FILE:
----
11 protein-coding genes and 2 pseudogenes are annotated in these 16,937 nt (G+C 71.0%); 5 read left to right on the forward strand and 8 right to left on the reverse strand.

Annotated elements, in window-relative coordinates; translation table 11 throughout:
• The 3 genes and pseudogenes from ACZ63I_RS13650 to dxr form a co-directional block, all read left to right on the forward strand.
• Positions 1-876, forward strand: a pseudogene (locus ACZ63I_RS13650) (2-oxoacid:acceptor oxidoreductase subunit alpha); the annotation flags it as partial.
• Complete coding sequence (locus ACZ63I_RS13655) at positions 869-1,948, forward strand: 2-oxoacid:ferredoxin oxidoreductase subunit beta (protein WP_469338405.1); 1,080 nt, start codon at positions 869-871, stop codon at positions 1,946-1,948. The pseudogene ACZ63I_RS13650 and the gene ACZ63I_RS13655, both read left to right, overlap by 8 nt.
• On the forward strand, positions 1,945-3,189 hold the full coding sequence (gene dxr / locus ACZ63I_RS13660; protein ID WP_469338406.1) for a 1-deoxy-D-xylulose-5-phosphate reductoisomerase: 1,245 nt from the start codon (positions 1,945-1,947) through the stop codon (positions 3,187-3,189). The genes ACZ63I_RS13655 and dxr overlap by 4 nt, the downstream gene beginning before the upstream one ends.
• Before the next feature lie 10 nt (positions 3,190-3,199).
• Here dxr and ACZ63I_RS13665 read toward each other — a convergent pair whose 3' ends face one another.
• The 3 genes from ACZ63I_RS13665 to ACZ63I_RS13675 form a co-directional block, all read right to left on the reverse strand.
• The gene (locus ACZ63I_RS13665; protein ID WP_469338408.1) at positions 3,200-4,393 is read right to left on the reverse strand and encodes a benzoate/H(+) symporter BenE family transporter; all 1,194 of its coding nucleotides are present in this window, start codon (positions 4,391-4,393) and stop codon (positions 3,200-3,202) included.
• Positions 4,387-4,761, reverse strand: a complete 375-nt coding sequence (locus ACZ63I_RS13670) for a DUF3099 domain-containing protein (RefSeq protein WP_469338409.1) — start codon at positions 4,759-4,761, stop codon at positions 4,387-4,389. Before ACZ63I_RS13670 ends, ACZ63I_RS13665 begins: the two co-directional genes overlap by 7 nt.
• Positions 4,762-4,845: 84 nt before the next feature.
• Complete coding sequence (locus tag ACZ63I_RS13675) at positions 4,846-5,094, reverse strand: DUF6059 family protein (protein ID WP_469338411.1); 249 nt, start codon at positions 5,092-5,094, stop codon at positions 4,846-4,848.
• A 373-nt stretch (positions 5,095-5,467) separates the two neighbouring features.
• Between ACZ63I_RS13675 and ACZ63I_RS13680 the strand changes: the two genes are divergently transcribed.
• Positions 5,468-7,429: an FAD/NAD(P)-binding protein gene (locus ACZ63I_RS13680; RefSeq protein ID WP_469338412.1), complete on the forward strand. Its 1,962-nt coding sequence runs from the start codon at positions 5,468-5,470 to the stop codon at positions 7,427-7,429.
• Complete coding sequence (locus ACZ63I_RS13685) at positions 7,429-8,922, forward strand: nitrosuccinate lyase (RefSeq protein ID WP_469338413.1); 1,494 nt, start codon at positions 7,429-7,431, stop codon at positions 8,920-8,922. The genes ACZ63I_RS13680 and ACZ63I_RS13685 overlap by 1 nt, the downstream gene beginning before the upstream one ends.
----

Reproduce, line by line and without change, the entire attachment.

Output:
11 protein-coding genes and 2 pseudogenes are annotated in these 16,937 nt (G+C 71.0%); 5 read left to right on the forward strand and 8 right to left on the reverse strand.

Annotated elements, in window-relative coordinates; translation table 11 throughout:
• The 3 genes and pseudogenes from ACZ63I_RS13650 to dxr form a co-directional block, all read left to right on the forward strand.
• Positions 1-876, forward strand: a pseudogene (locus ACZ63I_RS13650) (2-oxoacid:acceptor oxidoreductase subunit alpha); the annotation flags it as partial.
• Complete coding sequence (locus ACZ63I_RS13655) at positions 869-1,948, forward strand: 2-oxoacid:ferredoxin oxidoreductase subunit beta (protein WP_469338405.1); 1,080 nt, start codon at positions 869-871, stop codon at positions 1,946-1,948. The pseudogene ACZ63I_RS13650 and the gene ACZ63I_RS13655, both read left to right, overlap by 8 nt.
• On the forward strand, positions 1,945-3,189 hold the full coding sequence (gene dxr / locus ACZ63I_RS13660; protein ID WP_469338406.1) for a 1-deoxy-D-xylulose-5-phosphate reductoisomerase: 1,245 nt from the start codon (positions 1,945-1,947) through the stop codon (positions 3,187-3,189). The genes ACZ63I_RS13655 and dxr overlap by 4 nt, the downstream gene beginning before the upstream one ends.
• Before the next feature lie 10 nt (positions 3,190-3,199).
• Here dxr and ACZ63I_RS13665 read toward each other — a convergent pair whose 3' ends face one another.
• The 3 genes from ACZ63I_RS13665 to ACZ63I_RS13675 form a co-directional block, all read right to left on the reverse strand.
• The gene (locus ACZ63I_RS13665; protein ID WP_469338408.1) at positions 3,200-4,393 is read right to left on the reverse strand and encodes a benzoate/H(+) symporter BenE family transporter; all 1,194 of its coding nucleotides are present in this window, start codon (positions 4,391-4,393) and stop codon (positions 3,200-3,202) included.
• Positions 4,387-4,761, reverse strand: a complete 375-nt coding sequence (locus ACZ63I_RS13670) for a DUF3099 domain-containing protein (RefSeq protein WP_469338409.1) — start codon at positions 4,759-4,761, stop codon at positions 4,387-4,389. Before ACZ63I_RS13670 ends, ACZ63I_RS13665 begins: the two co-directional genes overlap by 7 nt.
• Positions 4,762-4,845: 84 nt before the next feature.
• Complete coding sequence (locus tag ACZ63I_RS13675) at positions 4,846-5,094, reverse strand: DUF6059 family protein (protein ID WP_469338411.1); 249 nt, start codon at positions 5,092-5,094, stop codon at positions 4,846-4,848.
• A 373-nt stretch (positions 5,095-5,467) separates the two neighbouring features.
• Between ACZ63I_RS13675 and ACZ63I_RS13680 the strand changes: the two genes are divergently transcribed.
• Positions 5,468-7,429: an FAD/NAD(P)-binding protein gene (locus ACZ63I_RS13680; RefSeq protein ID WP_469338412.1), complete on the forward strand. Its 1,962-nt coding sequence runs from the start codon at positions 5,468-5,470 to the stop codon at positions 7,427-7,429.
• Complete coding sequence (locus ACZ63I_RS13685) at positions 7,429-8,922, forward strand: nitrosuccinate lyase (RefSeq protein ID WP_469338413.1); 1,494 nt, start codon at positions 7,429-7,431, stop codon at positions 8,920-8,922. The genes ACZ63I_RS13680 and ACZ63I_RS13685 overlap by 1 nt, the downstream gene beginning before the upstream one ends.